Married life wasn't easy, because just like my mother and father step father, my husband was mean. After just a couple of years, I divorced my abusive spouse. The judge awarded me my husband's race in our divorce settlement and my transformation into a black woman began. My skin started to magically darken and my blond locks took on the texture and appearance of a true black woman. When my metamorphosis from a pale washed out white girl into a beautiful black woman was complete I decided to devote my life to fighting for my ex-husband's people my people's rights. 

I'm not sure exactly where or when, but I found my black father. I knew that mean white man who threw me out of the teepee into a horrific blizzard wasn't my real father! I had journeyed to Africa and back looking for my roots only to discover that Dad was right here in America.

I've been the target of eight documented unfounded hate crimes as I've fought for racial equality. Have I mentioned it's never been easy for me? But no threatening letters or nooses can deter me, for I am a proud black woman. By god, this is my story and I'm sticking to it no matter what my cruel white mother and step father say. Or what my adopted brother says. Or what my black father says. Or what my birth certificate says... 


I am proud black woman Rachel Dolezal- hear me roar! 

...an award-winning Mixed Media Artist with over 20 exhibitions in 13 states, internationally, and at the United Nations Headquarters. Dolezal completed her Master of Fine Arts at Howard University, where she majored in experimental studio and minored in sculpture. She has over 10 years experience in community development, human rights education, and intercultural negotiations. She is currently an Art Instructor at North Idaho College, Adjunct Professor of African American Culture at Eastern Washington University, Advisor for the NIC Black Student Association, speaker, education consultant, and exhibiting artist.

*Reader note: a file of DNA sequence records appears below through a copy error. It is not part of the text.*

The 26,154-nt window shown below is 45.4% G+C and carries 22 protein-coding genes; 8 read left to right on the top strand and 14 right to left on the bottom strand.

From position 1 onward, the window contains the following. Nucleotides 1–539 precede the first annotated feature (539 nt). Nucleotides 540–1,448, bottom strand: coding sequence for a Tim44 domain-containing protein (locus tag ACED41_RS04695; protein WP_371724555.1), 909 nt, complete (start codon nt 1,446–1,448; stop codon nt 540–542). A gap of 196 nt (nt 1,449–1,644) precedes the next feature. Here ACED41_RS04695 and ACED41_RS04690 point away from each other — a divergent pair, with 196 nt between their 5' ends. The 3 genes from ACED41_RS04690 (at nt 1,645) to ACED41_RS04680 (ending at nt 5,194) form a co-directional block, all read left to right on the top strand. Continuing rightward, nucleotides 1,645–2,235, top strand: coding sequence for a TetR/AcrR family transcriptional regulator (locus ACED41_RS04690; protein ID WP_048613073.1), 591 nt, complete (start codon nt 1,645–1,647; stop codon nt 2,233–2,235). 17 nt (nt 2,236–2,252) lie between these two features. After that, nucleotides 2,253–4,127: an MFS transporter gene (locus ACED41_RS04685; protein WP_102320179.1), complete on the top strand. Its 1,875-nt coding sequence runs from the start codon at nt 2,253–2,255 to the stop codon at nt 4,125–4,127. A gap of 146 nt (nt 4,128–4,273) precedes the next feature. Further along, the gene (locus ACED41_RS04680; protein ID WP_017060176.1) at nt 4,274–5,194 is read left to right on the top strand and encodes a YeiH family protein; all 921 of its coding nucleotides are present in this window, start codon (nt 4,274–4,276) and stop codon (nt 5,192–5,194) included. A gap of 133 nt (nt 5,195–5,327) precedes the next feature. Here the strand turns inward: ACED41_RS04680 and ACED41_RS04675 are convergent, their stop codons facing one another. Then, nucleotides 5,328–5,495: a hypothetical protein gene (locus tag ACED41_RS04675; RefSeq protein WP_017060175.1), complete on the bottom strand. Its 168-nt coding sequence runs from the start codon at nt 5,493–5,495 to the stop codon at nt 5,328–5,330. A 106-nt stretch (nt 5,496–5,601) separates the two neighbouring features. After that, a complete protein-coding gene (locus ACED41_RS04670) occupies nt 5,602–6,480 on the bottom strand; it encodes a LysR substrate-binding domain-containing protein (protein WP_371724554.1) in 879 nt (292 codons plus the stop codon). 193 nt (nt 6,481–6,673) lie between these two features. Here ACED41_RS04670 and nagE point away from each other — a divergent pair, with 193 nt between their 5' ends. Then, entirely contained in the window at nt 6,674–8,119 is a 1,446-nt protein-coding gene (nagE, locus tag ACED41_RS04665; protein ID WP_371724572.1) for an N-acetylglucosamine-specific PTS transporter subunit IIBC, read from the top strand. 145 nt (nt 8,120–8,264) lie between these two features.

(This is a tongue in cheek spoof based on the recent news stories about Rachel Dolezal. Material for this spoof was found at Easterner OnlineCoeur d' Alene Press, Ms. Dolezal's blog and the movie "The Jerk".)

Update 6/15/15: Over the weekend I found another interview with Rachel where she weaves more of her bizarre tale. 

Update- Now even the authenticity of one of Rachel's art works is being challenged. A Huffington Post article compares her painting "The Shape of Our Kind" to J.M.W. Turner's "1840 The Slave Ship".

4 comments:

  1. This is comedy genius. First time I've visited your blog and I predict I'm going to spend hours here reading your old blogs. I've been following the Rachel story since it first broke. I'm curious to see how she is going to spin this.

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    1. Thanks for dropping by and leaving a comment!

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  2. I am thrilled you are back. I have been reading your blog a long time and missed you when you stopped. I am a 73 year old widow that watches all the Housewives shows. I found you when you were writing about the HWONJ. I love your humor and you views on life. Thanks for all your entertainment. Bonnie

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    1. Thank you, Bonnie, for taking the time to visit my blog and say such kind things!